7Outstanding principal P Interest earned during interval (t-1,t) is iPTherefore interest portion of payment X is iP and principal portion is X - iPPayment Xt - 1tRecall: in practical problems, the outstanding principal P can be found by prospective or retrospective methodsExampleA 1000 loan is repaid by annual payments of 150, plus a smaller final payment. If i = .11, and the first payment is made one year after the time of the loan, find the amount of principal and interest contained in the third payment
8General method an-t| an| ….. ….. If each payment is X then outstanding principal at tpresent value = outst. principal at 0an-t|an|11111…..…..n12tt+1interest portion of (t+1)-st payment = i a n-t| = 1 – vn-tprincipal portion of (t+1)-st payment = 1 – (1 – vn-t ) = vn-tIf each payment is X theninterest part of kth payment = X (1 – vn-k+1 )principal part of kth payment = X∙vn-k+1
9Example (p. 79)A loan of 5000 at 12% per year is to be repaid by 5 annual payments, the first due one year hence. Construct an amortization schedule
10General rules to obtain an amortization schedule DurationPaymentInterestPrincipal RepaidOutstanding Principal1600.00787.052505.55881.503399.77987.284281.305148.61i = 12 %Take the entry from “Outs. Principal” of the previous row, multiply it by i, and enter the result in “Interest”“Payment” – “Interest” = “Principal Repaid”“Outs. Principal” of prev. row - “Principal Repaid” = “Outs. Principal”Continue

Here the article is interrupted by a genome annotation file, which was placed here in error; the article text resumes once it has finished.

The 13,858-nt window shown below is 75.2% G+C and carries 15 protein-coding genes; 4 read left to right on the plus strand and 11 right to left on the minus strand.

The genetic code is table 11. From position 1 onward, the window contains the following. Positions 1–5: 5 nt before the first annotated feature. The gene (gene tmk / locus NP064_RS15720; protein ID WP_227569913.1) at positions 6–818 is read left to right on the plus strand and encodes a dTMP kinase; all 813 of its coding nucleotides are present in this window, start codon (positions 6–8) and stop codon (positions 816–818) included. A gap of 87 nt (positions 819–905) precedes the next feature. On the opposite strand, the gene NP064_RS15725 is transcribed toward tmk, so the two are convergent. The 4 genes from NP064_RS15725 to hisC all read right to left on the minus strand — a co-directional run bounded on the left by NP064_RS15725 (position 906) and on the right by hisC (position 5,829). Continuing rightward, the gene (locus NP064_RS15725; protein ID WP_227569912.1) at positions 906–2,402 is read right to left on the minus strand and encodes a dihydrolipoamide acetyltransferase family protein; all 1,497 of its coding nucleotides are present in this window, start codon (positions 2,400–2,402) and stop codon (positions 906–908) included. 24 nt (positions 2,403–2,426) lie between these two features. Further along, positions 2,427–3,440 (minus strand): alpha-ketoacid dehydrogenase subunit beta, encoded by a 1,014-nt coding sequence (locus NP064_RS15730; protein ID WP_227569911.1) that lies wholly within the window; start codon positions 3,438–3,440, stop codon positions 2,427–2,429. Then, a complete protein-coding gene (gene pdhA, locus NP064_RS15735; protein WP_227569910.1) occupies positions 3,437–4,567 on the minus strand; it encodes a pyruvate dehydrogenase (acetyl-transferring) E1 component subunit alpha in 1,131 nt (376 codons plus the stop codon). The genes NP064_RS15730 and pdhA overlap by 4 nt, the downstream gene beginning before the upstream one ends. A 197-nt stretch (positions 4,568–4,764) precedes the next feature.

11Example (p. 80)A 1000 loan is repaid by annual payments of 150, plus a smaller final payment. The first payment is made one year after the time of the loan and i = .11. Construct an amortization schedule
124.3 Sinking FundsAlternative way to repay a loan – sinking fund method:Pay interest as it comes due keeping the amount of the loan (i.e. outstanding principal) constantRepay the principal by a single lump-sum payment at some point in the future
13….. iL iL lump-sum payment L interest iL 12nLoan LLump-sum payment L is accumulated by periodic deposits into a separate fund, called the sinking fundSinking fund has rate of interest j usually different from (and usually smaller than) iIf (and only if) j is greater than i then sinking fund method is better (for borrower) than amortization method